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You Don’t Know Jack

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Many thanks to everyone who was so kind and sent their well-wishes (and even shared their own stories) to my recent post about the anniversary of my husband’s death. But there’s something you don’t know.

I’m a widow. And I’m not a widow.

After 20 years of marriage to an alcoholic and addict, my husband went on a dangerous drunken spree that began with telling me and the children good-bye and ended 15 months later with his death from a pulmonary embolism at a rehab center. Somewhere between the slurred midnight phone calls and mountains of credit card debt, I was forced to obtain restraining orders and eventually a divorce to protect myself and our kids.

So, I’ve had the dubious distinction of being both a divorcee (for 5 months) and a widow. The legal authorities recognize me categorically as a widow, but funnily enough, I get the feeling some of my friends don’t. If they know we were separated and divorced the year before he died, they don’t see why I should be as upset as “a real widow”.

For people who don’t know, it’s difficult, when someone asks how he died, to answer truthfully.

I stumbled upon this article from The New York Times, which perfectly summed up the situation. It’s a little like this:

Them: What happened?

Me (Version 1): He had a pulmonary embolism. Very sudden. On his way into a meeting.

Me (Version 2): He had a pulmonary embolism, which was a result of a lifetime of chasing vodka with Tylenol PM, PCP, and pills that belonged to other people. He was in a rehab center because he was homeless, but he still managed to have the most heinous behavior right up until he dropped to the floor outside an AA meeting where he was actually passing himself off as a counselor.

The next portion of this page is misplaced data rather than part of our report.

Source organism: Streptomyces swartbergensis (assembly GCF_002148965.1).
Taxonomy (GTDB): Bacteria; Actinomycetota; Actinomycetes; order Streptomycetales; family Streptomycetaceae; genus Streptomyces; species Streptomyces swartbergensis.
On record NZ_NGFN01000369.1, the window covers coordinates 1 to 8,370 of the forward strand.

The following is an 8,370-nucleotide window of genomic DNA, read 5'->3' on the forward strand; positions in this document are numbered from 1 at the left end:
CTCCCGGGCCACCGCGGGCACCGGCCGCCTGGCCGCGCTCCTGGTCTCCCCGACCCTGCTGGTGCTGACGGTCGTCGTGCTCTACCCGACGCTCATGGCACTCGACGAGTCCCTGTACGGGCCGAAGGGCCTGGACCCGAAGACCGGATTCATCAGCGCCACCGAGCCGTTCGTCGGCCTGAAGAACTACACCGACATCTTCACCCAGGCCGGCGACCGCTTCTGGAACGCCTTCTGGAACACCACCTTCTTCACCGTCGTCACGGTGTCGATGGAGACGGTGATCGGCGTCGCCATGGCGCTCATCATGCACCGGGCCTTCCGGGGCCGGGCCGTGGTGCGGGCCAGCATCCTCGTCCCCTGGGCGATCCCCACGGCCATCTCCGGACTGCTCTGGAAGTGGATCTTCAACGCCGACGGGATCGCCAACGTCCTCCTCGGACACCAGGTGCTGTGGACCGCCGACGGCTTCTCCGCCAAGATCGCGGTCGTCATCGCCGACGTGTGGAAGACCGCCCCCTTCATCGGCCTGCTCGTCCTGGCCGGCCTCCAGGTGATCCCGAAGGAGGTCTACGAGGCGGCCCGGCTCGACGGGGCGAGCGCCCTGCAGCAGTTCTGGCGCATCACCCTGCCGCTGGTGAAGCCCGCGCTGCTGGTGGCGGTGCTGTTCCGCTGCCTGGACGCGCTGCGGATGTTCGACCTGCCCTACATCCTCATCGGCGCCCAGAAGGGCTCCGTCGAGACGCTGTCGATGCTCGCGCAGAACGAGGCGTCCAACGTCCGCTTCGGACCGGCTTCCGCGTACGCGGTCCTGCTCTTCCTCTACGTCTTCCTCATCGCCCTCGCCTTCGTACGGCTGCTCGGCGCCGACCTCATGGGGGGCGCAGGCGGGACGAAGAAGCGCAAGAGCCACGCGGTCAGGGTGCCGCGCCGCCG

Obviously, I tend to stick with Version 1.

I want to ask a favor of you. The next time you ask a question that requires a person’s back story, consider that the answer may be all that they are able to share with you, but that doesn’t make it the whole truth. Don’t believe for one second that you really understand what happened or how the survivor is feeling. Thank them for sharing. Encourage them in their strength through this difficult time. And know that if the answer is a short one, then you probably don’t know jack.

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6 thoughts on “You Don’t Know Jack

  1. Thanks for sharing your viewpoint and feelings on this, Karen. Maybe it will help those of us who wish to help and convey our care for someone in your (or a similar) situation) in a way that’s both sincere and not hurtful, intrusive, or otherwise not what we meant.

    janet

  2. You and your children are survivors of what many families also silently go through. You survived! It doesn’t change your heart and emotions of how painful the love and relationship was and that it ended tragically in many different way.

  3. I have never admired your courage more than now, Karen. I, too, have loved an alcoholic who died. You’re right that none of us can truly know “jack” about what you’ve gone through, but I do know, regardless of the pain caused by alcohol and its resulting abuses, pain from the loss of someone you loved is no less, and sometimes harder, because you hesitate to share it. I hope sharing even a little bit has helped. Warm hugs. ❤

  4. Dear Karen,

    I’ll sound like Miss Echo here but I, too, admire your courage. Although at the time, I’m sure you didn’t feel courageous. You are a survivor and I doff my hat in your honor. Thank you for this article and sharing your heart.

    Shalom,

    Rochelle

  5. I hope you realize how much your disclosure and honesty will help others. I’ve admired and respected you without any idea about your journey. Sending a thank you and a hug
    Crow

  6. Pingback: 10 Reasons Survivors Should Shut-Up | Karen B. Nelson

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